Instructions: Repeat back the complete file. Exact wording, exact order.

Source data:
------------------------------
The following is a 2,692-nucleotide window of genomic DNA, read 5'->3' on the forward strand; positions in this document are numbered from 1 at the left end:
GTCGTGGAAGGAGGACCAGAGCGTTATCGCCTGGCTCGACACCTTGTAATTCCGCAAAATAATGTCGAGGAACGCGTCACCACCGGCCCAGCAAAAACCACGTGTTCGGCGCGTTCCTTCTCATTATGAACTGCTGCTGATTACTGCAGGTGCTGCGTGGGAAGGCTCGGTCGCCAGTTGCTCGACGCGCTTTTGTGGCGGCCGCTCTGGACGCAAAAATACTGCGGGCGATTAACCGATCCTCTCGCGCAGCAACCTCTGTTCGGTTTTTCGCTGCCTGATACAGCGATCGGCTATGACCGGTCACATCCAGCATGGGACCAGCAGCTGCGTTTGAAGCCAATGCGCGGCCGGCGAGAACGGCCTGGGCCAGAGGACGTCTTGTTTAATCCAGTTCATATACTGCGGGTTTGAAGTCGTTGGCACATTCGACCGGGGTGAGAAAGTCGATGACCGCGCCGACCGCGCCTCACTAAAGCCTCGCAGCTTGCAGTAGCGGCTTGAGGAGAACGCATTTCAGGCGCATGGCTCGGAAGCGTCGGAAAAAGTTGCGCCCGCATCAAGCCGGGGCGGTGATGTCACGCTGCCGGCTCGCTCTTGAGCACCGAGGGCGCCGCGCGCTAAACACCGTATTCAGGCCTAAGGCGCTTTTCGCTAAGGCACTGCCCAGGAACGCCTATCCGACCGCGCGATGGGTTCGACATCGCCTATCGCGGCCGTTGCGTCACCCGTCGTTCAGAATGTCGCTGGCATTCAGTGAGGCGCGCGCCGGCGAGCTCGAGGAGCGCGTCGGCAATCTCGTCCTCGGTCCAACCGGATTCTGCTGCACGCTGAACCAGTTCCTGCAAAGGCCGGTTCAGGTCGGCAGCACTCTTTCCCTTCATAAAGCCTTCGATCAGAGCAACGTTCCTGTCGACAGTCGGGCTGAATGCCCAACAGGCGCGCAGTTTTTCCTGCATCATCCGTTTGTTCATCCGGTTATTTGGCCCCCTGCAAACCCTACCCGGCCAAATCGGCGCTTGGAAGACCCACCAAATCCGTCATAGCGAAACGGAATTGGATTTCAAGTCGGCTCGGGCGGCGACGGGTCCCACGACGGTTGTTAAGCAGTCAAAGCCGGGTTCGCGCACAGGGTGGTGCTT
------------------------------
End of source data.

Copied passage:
The following is a 2,692-nucleotide window of genomic DNA, read 5'->3' on the forward strand; positions in this document are numbered from 1 at the left end:
GTCGTGGAAGGAGGACCAGAGCGTTATCGCCTGGCTCGACACCTTGTAATTCCGCAAAATAATGTCGAGGAACGCGTCACCACCGGCCCAGCAAAAACCACGTGTTCGGCGCGTTCCTTCTCATTATGAACTGCTGCTGATTACTGCAGGTGCTGCGTGGGAAGGCTCGGTCGCCAGTTGCTCGACGCGCTTTTGTGGCGGCCGCTCTGGACGCAAAAATACTGCGGGCGATTAACCGATCCTCTCGCGCAGCAACCTCTGTTCGGTTTTTCGCTGCCTGATACAGCGATCGGCTATGACCGGTCACATCCAGCATGGGACCAGCAGCTGCGTTTGAAGCCAATGCGCGGCCGGCGAGAACGGCCTGGGCCAGAGGACGTCTTGTTTAATCCAGTTCATATACTGCGGGTTTGAAGTCGTTGGCACATTCGACCGGGGTGAGAAAGTCGATGACCGCGCCGACCGCGCCTCACTAAAGCCTCGCAGCTTGCAGTAGCGGCTTGAGGAGAACGCATTTCAGGCGCATGGCTCGGAAGCGTCGGAAAAAGTTGCGCCCGCATCAAGCCGGGGCGGTGATGTCACGCTGCCGGCTCGCTCTTGAGCACCGAGGGCGCCGCGCGCTAAACACCGTATTCAGGCCTAAGGCGCTTTTCGCTAAGGCACTGCCCAGGAACGCCTATCCGACCGCGCGATGGGTTCGACATCGCCTATCGCGGCCGTTGCGTCACCCGTCGTTCAGAATGTCGCTGGCATTCAGTGAGGCGCGCGCCGGCGAGCTCGAGGAGCGCGTCGGCAATCTCGTCCTCGGTCCAACCGGATTCTGCTGCACGCTGAACCAGTTCCTGCAAAGGCCGGTTCAGGTCGGCAGCACTCTTTCCCTTCATAAAGCCTTCGATCAGAGCAACGTTCCTGTCGACAGTCGGGCTGAATGCCCAACAGGCGCGCAGTTTTTCCTGCATCATCCGTTTGTTCATCCGGTTATTTGGCCCCCTGCAAACCCTACCCGGCCAAATCGGCGCTTGGAAGACCCACCAAATCCGTCATAGCGAAACGGAATTGGATTTCAAGTCGGCTCGGGCGGCGACGGGTCCCACGACGGTTGTTAAGCAGTCAAAGCCGGGTTCGCGCACAGGGTGGTGCTT